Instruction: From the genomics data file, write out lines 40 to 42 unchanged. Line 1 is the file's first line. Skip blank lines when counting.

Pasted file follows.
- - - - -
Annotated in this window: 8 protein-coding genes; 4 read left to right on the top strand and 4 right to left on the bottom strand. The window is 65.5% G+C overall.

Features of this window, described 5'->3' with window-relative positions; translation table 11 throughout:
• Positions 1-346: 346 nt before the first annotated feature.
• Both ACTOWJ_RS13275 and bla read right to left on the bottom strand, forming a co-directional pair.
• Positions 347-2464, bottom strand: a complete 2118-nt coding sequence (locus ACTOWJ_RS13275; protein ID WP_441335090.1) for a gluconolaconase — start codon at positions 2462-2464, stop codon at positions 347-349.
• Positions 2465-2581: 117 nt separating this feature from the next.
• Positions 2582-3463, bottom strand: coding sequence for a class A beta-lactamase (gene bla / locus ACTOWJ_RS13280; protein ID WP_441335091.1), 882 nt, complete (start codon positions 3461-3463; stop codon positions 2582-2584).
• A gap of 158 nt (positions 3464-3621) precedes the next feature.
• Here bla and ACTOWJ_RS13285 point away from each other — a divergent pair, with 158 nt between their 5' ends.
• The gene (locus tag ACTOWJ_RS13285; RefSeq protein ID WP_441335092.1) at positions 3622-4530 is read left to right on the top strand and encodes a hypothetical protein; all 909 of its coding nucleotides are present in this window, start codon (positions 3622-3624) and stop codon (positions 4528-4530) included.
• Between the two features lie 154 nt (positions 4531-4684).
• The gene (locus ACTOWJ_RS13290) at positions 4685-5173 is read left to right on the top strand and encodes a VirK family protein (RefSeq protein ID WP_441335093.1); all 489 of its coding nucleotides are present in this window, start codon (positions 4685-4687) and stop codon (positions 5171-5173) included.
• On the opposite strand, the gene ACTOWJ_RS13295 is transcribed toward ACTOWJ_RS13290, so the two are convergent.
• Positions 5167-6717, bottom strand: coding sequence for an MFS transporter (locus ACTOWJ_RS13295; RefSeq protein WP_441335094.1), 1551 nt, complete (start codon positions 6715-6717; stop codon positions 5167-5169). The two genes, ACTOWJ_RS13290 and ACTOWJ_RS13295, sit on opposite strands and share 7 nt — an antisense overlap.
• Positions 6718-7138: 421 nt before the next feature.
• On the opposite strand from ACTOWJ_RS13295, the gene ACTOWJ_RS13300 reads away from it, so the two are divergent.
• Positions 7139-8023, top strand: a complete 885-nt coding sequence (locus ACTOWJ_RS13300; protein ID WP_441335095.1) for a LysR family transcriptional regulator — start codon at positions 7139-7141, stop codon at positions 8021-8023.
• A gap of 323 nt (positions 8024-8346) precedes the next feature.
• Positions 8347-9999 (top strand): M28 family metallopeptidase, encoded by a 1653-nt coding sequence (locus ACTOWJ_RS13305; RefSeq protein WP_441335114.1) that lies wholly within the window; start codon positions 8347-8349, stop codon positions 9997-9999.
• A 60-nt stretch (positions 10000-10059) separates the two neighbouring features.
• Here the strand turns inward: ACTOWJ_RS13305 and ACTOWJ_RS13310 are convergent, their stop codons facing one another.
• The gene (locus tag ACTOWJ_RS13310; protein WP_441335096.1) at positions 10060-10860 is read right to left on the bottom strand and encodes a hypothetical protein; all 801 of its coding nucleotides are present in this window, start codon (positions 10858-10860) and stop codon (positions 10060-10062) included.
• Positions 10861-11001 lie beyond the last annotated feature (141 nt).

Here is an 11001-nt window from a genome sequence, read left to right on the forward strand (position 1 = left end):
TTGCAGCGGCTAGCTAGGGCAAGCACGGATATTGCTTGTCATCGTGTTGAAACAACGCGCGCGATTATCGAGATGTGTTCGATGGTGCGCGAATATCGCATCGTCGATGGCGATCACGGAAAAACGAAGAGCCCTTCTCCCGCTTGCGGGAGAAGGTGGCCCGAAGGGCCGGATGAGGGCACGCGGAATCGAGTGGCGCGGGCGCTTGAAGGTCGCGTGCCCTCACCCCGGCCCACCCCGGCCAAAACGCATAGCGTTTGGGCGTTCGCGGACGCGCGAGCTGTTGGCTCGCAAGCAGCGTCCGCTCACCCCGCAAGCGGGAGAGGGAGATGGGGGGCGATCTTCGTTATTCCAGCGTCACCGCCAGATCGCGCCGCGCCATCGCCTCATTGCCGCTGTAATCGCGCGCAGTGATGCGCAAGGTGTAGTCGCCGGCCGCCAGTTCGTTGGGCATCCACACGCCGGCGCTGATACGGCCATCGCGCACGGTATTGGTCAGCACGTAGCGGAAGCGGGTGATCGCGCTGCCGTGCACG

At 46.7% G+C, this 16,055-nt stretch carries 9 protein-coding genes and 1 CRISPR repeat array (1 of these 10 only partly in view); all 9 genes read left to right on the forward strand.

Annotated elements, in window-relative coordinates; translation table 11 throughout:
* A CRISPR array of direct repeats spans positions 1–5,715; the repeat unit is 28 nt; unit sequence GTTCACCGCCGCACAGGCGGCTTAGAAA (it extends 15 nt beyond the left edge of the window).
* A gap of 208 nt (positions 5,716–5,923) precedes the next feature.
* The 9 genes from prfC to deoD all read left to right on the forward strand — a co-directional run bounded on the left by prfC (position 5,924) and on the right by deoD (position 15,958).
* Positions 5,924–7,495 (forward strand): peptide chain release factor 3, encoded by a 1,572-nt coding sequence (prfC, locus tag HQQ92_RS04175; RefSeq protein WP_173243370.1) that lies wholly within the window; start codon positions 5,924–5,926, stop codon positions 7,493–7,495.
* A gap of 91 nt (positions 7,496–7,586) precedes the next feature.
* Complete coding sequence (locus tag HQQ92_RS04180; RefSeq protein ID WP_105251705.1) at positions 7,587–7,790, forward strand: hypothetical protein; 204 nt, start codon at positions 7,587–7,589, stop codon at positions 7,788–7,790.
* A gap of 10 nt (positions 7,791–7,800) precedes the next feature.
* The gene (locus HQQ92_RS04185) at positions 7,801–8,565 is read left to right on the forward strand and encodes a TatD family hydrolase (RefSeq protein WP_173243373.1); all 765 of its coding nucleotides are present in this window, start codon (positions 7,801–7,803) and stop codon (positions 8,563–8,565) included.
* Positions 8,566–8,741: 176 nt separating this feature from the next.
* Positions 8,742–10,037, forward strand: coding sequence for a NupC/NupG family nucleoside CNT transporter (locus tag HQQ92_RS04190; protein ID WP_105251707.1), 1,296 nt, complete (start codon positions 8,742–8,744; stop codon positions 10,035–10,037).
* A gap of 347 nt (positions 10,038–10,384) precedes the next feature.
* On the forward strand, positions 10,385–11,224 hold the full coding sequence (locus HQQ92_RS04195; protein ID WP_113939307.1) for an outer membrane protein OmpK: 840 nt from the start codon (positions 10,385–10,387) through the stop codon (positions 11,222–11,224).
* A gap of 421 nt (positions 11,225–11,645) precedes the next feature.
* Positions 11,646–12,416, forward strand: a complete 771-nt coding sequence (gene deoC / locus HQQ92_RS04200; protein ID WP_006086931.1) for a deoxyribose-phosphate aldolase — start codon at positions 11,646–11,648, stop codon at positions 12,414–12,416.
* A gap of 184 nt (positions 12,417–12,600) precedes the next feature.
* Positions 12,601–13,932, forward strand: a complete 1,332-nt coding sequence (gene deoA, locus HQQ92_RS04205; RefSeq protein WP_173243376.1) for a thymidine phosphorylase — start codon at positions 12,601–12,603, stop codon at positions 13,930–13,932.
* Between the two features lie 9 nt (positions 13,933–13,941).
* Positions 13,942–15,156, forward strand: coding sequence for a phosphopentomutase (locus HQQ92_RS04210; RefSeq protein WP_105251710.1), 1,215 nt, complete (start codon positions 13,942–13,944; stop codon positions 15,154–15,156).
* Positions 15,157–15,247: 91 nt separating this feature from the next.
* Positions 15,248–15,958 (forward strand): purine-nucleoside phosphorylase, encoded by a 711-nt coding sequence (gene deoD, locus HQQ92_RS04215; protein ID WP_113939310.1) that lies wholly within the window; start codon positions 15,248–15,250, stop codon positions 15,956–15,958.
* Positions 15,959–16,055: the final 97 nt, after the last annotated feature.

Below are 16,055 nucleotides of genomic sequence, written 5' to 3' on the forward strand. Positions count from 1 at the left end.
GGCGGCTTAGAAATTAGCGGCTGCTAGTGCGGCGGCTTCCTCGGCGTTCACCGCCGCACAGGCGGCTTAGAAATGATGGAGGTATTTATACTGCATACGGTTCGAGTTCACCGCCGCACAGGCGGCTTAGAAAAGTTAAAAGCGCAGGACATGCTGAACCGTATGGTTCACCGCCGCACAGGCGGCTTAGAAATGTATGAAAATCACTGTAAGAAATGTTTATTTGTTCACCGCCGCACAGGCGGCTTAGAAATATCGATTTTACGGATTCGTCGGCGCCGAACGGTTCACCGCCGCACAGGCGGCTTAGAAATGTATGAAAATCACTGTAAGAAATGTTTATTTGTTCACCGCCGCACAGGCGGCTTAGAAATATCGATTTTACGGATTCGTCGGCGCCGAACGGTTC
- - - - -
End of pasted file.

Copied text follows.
* A gap of 421 nt (positions 11,225–11,645) precedes the next feature.
* Positions 11,646–12,416, forward strand: a complete 771-nt coding sequence (gene deoC / locus HQQ92_RS04200; protein ID WP_006086931.1) for a deoxyribose-phosphate aldolase — start codon at positions 11,646–11,648, stop codon at positions 12,414–12,416.
* A gap of 184 nt (positions 12,417–12,600) precedes the next feature.